Happy Cheese Makers Since 1978

FREE SHIPPING | orders over $65 within the USA, applies at checkout

 Beaufort, Alpine Style

  • 12.5 gallons of whole milk
  • 1/4 tsp MA011 or 2 packets of C101. This will develop initial acidity at the lower temperature.
  • 3/8 tsp TA061 or 3 packets C201. This will develop the acidity at the higher temperature, the post cooking and the early stages of pressing
  • 1/16 tsp LH 100. This is for the proteolysis (protein breakdown) during the aging of the cheese which is responsible for the fabulous texture of the mountain style Gruyere.
  • 1 tsp single strength rennet
  • Salt (2 tsp)
  • A good thermometer
  • A knife to cut the curds, and a spoon or ladle to stir and transfer the curds with.
  • 2 of our large M2 molds
  • Cheese Cloth

Note: You can cut this recipe in half by using 1/2 of all ingredients or expanded proportionately for a larger volume of milk. Everything needs to be clean and sanitize


Begin by heating the milk to 90ºF (32ºC). You do this by placing the milk in a pot or sink of very warm water. If you do this in a pot on the stove make sure you heat the milk slowly and stir it well as it heats.

Once the milk is at 90ºF the culture amount indicated above can be added along with the ripening cultures. To prevent the powder from caking and sinking in clumps, sprinkle the powder over the surface of the milk and then allow about 2 minutes for the powder to re-hydrate before stirring it in. The milk should ripen for about 30 minutes before adding the rennet.


Add your rennet to begin the coagulation. The first signs of flocculation will be at 27 minutes and the final cut at 33 minutes.


This curd is a very soft to allow for the small curd cut which needs to be 1/4 inch or smaller. This is typical of the longer aged alpine cheeses as well as the Parma style cheeses of Italy.

  • Cut: Initially a 3/4 - 1 inch cut, rest for 2-3 min. for whey to rise in cuts then cut to 1/4 inch. This will accommodate thorough whey release and a drier curd for aging. The curds are slowly heated over 40 minutes to 128-130F. The final curd size is rice to barley size. When the final curd moisture is reached the whey is removed down to curd level.
  • Cook: Begin heating curds slowly to 128-130F over 40 minutes.

  • Pre-press: The forms are prepared with their cloth and flooded with the warm whey before the curds are transferred with the remaining whey. The forms are now pressed under the whey (pre-pressing) to maximize curd consolidation and eliminate the small mechanical holes. Weight curds with 25 pounds for 30 minutes then transfer to a draining table.

Note: The forms need to be sanitized and prepared for the curd transfer.  I do this here by submerging in 145ºF water for several minutes.

  • Pressing: Remove forms from whey and turn cheese in forms with cloth. Increase weight over 2 hrs to 200 lbs divided between 2 forms. Continue to press with weights for 6-8 hrs keeping the temperature in the 80's to allow acidity to continue developing. Remove from mold and allow unweighted cheese to cool and rest for 24 hours before brining.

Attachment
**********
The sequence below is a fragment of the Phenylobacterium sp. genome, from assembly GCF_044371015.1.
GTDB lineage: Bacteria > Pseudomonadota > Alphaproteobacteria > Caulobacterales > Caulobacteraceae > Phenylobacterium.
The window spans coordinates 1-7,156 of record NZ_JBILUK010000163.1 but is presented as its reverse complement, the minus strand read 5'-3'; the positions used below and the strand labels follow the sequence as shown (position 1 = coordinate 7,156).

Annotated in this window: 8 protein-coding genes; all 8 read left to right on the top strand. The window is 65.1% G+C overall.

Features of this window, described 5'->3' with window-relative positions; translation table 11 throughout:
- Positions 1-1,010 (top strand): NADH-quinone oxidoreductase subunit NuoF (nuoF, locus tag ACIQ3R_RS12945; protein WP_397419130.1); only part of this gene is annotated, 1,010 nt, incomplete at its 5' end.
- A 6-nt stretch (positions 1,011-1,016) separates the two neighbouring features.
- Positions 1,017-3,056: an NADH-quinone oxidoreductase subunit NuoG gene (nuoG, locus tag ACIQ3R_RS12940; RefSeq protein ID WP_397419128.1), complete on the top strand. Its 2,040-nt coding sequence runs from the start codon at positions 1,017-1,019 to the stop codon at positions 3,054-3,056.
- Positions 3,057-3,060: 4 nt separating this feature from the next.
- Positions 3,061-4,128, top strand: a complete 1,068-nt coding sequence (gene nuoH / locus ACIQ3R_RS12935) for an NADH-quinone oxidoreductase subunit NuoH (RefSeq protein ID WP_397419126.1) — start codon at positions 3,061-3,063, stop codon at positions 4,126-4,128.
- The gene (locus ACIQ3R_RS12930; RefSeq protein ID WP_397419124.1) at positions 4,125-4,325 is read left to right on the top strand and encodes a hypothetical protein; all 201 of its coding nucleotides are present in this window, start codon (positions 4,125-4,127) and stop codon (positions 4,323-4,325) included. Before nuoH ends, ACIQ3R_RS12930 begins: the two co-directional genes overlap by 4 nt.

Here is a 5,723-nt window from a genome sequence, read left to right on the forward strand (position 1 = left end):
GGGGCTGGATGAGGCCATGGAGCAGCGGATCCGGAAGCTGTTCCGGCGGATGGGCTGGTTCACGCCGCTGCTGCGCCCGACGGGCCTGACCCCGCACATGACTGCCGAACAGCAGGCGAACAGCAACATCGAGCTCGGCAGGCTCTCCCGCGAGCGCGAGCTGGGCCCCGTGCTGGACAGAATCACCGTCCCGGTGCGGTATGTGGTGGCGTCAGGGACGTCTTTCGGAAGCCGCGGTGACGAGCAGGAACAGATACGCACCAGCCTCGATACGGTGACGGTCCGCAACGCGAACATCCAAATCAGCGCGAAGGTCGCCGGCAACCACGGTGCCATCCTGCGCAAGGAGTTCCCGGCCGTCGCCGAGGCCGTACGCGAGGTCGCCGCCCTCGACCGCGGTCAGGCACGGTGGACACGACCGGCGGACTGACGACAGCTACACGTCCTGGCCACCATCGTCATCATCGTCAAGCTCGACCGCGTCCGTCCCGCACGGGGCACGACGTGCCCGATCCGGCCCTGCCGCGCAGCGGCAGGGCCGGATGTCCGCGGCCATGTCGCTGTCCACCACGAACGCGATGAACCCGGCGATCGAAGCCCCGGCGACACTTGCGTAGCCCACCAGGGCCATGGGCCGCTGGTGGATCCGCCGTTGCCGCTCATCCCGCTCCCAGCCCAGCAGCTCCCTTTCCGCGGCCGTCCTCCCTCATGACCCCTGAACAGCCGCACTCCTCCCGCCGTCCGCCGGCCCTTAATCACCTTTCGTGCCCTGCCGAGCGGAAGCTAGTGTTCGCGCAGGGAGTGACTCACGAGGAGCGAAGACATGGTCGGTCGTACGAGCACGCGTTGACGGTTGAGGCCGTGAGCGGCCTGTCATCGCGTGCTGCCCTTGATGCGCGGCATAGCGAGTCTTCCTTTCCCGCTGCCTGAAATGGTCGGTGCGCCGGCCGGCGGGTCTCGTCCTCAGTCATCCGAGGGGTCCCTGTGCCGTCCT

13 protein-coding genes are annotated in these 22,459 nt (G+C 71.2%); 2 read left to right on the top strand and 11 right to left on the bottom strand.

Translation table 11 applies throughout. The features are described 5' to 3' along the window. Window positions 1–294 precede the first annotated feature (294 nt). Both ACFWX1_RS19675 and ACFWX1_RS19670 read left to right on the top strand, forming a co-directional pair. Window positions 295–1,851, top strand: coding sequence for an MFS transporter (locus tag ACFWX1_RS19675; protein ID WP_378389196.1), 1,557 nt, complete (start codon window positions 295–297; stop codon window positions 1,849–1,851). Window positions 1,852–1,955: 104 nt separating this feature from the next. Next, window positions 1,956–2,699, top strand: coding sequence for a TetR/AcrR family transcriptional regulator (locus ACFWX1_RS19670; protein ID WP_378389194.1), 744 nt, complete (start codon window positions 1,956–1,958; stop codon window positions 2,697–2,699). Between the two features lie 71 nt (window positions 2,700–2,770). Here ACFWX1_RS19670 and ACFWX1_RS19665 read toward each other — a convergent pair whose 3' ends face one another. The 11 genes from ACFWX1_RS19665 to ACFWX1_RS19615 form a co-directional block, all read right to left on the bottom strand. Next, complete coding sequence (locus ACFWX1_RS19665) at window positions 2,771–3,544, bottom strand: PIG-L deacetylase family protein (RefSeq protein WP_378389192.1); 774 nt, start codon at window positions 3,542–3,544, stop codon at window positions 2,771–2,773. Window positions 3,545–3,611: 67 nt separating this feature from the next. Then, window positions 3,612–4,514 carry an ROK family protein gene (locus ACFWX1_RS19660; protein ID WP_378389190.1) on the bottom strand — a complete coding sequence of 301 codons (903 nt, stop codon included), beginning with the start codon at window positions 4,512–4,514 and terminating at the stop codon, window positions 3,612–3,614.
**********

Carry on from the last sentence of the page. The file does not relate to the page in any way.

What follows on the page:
Brine the cheese in saturated brine for 10-12 hrs. This is about half as much salt as a cheddar.

The cheese should be dried off when taken from brine and moved to the aging space at 90% RH and 52-54ºF.

Rind development: This is a washed rind cheese. In about 7-10 days a surface mold will develop and this needs to be wiped down with a saturated brine at 3-6 day intervals to start. For the large Beaufort the surface is sprinkled with salt, and allowed to develop its own brine, this is rubbed into the surface on the next day. The cheese is turned and the cycle repeated. A red rind will form in time and the rind treatment will become less.

The aging will take 6 -14 months depending on flavor desired.

The three cheeses (Abondance, Beaufort, and Comte) have all evolved due to the need to make a few large cheeses from a large collective community herd high in the mountains (Alpage) during the summer months. Due to high temperature scalding the elastic curds are made dry for a long aging and to accommodate traveling and the rough journey down into the valley markets.
They are all quite similar but do have defining differences in size, process temperatures, and even the cultures used.

A cheese in the style of Beaufort: For this recipe I will be focusing on the Beaufort style produced in the Tarentaise mountains surrounding Mt. Blanc and the heart of the French Ski Country. This is one of my favorite cheeses and I have spent a bit of time with the cheese makers at the high mountain chalets during the morning and afternoon milkings, the cheese making sessions, and in the salting and aging caves. This recipe will be for 12 gallons of milk making 2 cheeses about 5.5-6 lb. each (much smaller than the 90-110 lb. Beaufort cheeses). This recipe can easily be cut in half for a single cheese.

Feel free to add any extra notes to this box prior to printing:

Share With Friends:

You May Also Like: